We spent about an hour at the cooperative; the ladies all bought a small sample of the kilims available and then we departed. It was nearing lunchtime so we decided to do lunch before we stopped at the Karatepe out door museum. I suggested we weren't far from Kadirli and should go to lunch there. We ascended the same road to get back where we'd come from; we met no one as we climbed either, thank you.


Once atop the mountain again we headed off for Kadirli. We drove across one razorback after another with serious drops on both sides of the car. The roadway seemed to be placed on the only flat surface available at this elevation. One curve brought us a panorama with a lake view the next spread out before us a vast agricultural vista. Cultivation of crops has to be a significant challenge on these hillsides. I can't imagine a tractor on many of them but it's obvious they use tractors up here; we see them everywhere. We travel for nearly forty minutes before the city comes into view. I know my companions were beginning to think I'm crazy talking about this city that never seemed to materialize.

We drive the full extent of the city and as we leave the city limits on the road to Kozan we come to our lokanta for lunch. This is a service station "Opet" where Carol and I have had a wonderful meal in the past. We all review the meat selections in the cooler (there's Adana kabob, chicken, lamb chops and shish kabob) and name our choices. We move a couple tables into place so all seven us can be seated together; we get drinks and salads while we await our main courses. The salads have come and everyone comments on their size. Greg and Glenda think these may be for sharing; no, they simply are individual serving. Along with the salad are three serving plates (to be shared) of onions, chopped tomatoes and a combo of hot peppers and pickles. We get through our salads and here come the main courses; again there are comments about portion size.


We spend at least an hour savoring this wonderful meal; great friends, great food and lively conversation make our day to this point very rewarding. We wrap up our leisurely lunch with tea and a rest stop. The proprietor bids a fond farewell and asks us to come back soon. We all get back into our cars and head back to the mountaintop at Karatepe-Aslantas. Our drive back up the mountain didn't seem as far or as long as that trip down to the lokanta.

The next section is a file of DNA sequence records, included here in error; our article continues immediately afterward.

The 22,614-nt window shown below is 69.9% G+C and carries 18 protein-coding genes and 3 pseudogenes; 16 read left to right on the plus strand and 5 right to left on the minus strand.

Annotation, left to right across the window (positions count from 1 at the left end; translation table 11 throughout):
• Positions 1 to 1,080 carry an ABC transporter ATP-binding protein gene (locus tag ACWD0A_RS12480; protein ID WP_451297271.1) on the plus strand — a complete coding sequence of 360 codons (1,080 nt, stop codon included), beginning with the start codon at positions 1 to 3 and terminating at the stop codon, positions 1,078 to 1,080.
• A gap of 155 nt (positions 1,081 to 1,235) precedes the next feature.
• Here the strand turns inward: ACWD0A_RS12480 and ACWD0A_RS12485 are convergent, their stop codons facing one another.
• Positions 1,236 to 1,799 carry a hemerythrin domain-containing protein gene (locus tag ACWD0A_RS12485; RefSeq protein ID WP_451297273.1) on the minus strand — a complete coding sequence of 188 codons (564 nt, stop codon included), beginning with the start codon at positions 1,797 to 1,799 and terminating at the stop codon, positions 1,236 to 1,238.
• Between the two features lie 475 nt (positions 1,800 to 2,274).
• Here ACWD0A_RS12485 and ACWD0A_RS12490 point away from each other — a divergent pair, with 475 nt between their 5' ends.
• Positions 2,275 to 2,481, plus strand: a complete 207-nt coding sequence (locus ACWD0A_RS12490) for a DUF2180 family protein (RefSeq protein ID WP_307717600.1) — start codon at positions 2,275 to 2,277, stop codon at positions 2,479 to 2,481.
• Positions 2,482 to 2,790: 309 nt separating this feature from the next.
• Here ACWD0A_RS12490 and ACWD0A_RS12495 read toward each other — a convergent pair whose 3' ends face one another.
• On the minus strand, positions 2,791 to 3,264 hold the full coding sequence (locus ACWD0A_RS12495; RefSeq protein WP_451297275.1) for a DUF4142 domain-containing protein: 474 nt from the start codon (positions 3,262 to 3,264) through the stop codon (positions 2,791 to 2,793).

We arrive at the final goal of the day and pull into the parking area. Immediately the ladies are captivated by the spoon carver. This gentleman must have several hundred carvings available for purchase. There is a multitude of spoons and then there are bowls and other adornments for one's table. Each of the ladies buys a number of different things and we tuck them away in the cars so we can walk the trails unencumbered.

We ascend the hillside to the museum building to pay the entry fee - 2 lira again. This site dates from the 8th century BC and was brought to the attention of archaeologist by shepherds who tended their sheep and goats through these mountains. There were stories of a lion stone in the mountains but the archaeological community was always skeptical until finally in 1946 a group decided to investigate the sightings. The stone was found and the site excavation began shortly afterward. In 1952 the site was considered completely free of further discoveries and the original excavator (Dr. Bossert) chose to abandon the site; his colleague (Dr. Cambel) chose to stay on, ultimately making Karatepe-Aslantas her life's work. She is fully responsible for the open-air museum we visited today; the first of its kind in Turkey.

Once we pay our fees we want to see the indoor museum but we are directed up the hill path; we protest we want to see the museum contents first. Fortunately we have Candi along and she makes our case for the indoor museum. We learn the 'usual' and the staff's preferred method is that you do the outside trail FIRST then you do the inside and finally wrap up the whole trek with the video presentation. We wanted to complete of visit 100% backward; video, indoor museum them outdoors. We only won a concession on the indoor museum so we did two, one and three instead of one, two and three!

This is NOT a visit to be done in August! This whole complex is well worth the visit but the height of summer is NOT the proper time. There is NO air conditioning in the museum facility except in the video room. The climb and the circular trail of the outdoors is demanding and it ascends and descends steeply. This is NO walk in the park if you pardon my pun! Our initial ascent is to the south gate where you can mount the wall and get a view of the entire mountaintop. The Ceyhan River has been dammed at this elevation and the reservoir created by the dam is very beautiful.